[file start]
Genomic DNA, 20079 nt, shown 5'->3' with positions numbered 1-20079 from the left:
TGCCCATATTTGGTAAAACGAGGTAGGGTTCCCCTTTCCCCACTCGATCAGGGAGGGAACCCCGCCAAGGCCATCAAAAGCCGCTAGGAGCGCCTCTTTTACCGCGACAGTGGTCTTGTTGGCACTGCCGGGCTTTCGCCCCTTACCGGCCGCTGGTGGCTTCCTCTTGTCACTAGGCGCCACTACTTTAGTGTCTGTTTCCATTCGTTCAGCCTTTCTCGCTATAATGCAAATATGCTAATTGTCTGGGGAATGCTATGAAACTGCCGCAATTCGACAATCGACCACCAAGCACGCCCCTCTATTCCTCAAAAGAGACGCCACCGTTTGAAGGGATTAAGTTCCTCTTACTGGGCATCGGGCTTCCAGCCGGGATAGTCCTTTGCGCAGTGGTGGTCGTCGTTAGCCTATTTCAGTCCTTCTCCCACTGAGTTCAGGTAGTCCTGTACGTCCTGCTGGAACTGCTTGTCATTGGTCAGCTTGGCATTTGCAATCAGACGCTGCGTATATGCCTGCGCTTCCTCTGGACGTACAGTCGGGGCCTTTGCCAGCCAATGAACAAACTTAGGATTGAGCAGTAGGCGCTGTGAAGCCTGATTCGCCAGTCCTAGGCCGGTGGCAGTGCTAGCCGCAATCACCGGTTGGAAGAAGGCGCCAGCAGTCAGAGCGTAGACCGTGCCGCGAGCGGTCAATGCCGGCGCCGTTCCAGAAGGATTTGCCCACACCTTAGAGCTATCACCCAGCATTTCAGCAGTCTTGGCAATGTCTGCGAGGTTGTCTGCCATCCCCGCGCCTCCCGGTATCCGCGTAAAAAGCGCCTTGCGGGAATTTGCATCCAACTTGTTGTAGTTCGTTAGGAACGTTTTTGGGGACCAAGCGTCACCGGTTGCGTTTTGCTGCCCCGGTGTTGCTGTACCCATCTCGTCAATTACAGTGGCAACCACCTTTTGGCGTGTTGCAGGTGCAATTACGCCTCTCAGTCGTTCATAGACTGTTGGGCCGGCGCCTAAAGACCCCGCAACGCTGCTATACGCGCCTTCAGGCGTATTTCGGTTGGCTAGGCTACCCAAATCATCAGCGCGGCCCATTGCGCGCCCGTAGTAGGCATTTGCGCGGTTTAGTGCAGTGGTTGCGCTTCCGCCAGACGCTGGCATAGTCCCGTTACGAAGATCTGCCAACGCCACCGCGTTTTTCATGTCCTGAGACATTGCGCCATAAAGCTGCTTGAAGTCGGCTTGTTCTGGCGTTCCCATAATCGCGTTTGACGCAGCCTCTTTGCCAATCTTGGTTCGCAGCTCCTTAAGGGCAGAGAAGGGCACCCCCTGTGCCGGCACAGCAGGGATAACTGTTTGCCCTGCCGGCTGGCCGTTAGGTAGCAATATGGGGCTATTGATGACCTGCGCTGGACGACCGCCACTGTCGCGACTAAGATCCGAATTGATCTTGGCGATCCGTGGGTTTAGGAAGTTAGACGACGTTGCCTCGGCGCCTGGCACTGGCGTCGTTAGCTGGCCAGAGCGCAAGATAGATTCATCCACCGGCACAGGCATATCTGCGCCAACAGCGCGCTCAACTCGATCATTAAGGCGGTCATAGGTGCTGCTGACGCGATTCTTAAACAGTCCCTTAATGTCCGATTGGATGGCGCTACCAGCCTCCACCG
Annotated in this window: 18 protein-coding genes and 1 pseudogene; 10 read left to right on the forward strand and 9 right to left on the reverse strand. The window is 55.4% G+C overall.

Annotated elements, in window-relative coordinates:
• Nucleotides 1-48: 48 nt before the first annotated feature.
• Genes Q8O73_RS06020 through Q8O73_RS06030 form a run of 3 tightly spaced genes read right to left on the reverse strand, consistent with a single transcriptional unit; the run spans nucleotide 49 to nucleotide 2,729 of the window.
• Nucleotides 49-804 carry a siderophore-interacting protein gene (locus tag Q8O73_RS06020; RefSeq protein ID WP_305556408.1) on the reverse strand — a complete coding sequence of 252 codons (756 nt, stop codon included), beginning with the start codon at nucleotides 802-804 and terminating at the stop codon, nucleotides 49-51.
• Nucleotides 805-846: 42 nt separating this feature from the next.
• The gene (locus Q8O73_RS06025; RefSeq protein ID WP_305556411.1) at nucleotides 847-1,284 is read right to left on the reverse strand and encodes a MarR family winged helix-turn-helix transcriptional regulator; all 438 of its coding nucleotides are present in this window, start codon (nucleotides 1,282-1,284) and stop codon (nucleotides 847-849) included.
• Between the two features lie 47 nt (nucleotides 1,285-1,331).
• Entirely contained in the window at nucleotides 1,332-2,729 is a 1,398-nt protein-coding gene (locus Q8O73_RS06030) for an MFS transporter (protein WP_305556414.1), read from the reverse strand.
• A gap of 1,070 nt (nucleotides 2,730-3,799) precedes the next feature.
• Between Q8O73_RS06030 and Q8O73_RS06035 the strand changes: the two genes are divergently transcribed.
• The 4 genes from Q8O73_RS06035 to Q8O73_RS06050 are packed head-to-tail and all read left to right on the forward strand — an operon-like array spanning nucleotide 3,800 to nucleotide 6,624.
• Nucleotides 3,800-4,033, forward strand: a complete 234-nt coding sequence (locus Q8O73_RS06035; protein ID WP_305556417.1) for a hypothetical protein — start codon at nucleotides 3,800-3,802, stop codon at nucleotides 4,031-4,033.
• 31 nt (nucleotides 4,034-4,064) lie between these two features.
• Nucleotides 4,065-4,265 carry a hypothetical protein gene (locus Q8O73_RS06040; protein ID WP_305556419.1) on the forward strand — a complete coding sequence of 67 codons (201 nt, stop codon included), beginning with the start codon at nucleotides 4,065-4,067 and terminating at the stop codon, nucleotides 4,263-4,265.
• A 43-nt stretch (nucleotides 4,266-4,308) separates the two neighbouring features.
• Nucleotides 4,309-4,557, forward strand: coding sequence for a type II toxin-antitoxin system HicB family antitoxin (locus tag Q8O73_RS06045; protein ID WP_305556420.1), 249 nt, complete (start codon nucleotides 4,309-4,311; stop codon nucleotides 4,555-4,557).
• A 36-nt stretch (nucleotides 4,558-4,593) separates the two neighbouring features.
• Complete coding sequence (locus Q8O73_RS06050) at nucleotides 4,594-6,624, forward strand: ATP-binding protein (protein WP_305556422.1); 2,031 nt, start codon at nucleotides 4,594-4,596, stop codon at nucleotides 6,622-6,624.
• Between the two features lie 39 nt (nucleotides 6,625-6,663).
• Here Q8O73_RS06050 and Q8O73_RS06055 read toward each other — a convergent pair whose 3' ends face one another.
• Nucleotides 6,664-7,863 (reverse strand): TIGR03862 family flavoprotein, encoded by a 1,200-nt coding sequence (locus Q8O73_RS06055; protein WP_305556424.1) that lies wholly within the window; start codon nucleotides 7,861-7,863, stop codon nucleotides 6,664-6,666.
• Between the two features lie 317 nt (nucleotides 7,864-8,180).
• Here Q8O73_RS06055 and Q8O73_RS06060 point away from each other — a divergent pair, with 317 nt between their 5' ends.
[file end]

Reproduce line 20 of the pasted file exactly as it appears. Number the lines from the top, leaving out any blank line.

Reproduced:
• A 36-nt stretch (nucleotides 4,558-4,593) separates the two neighbouring features.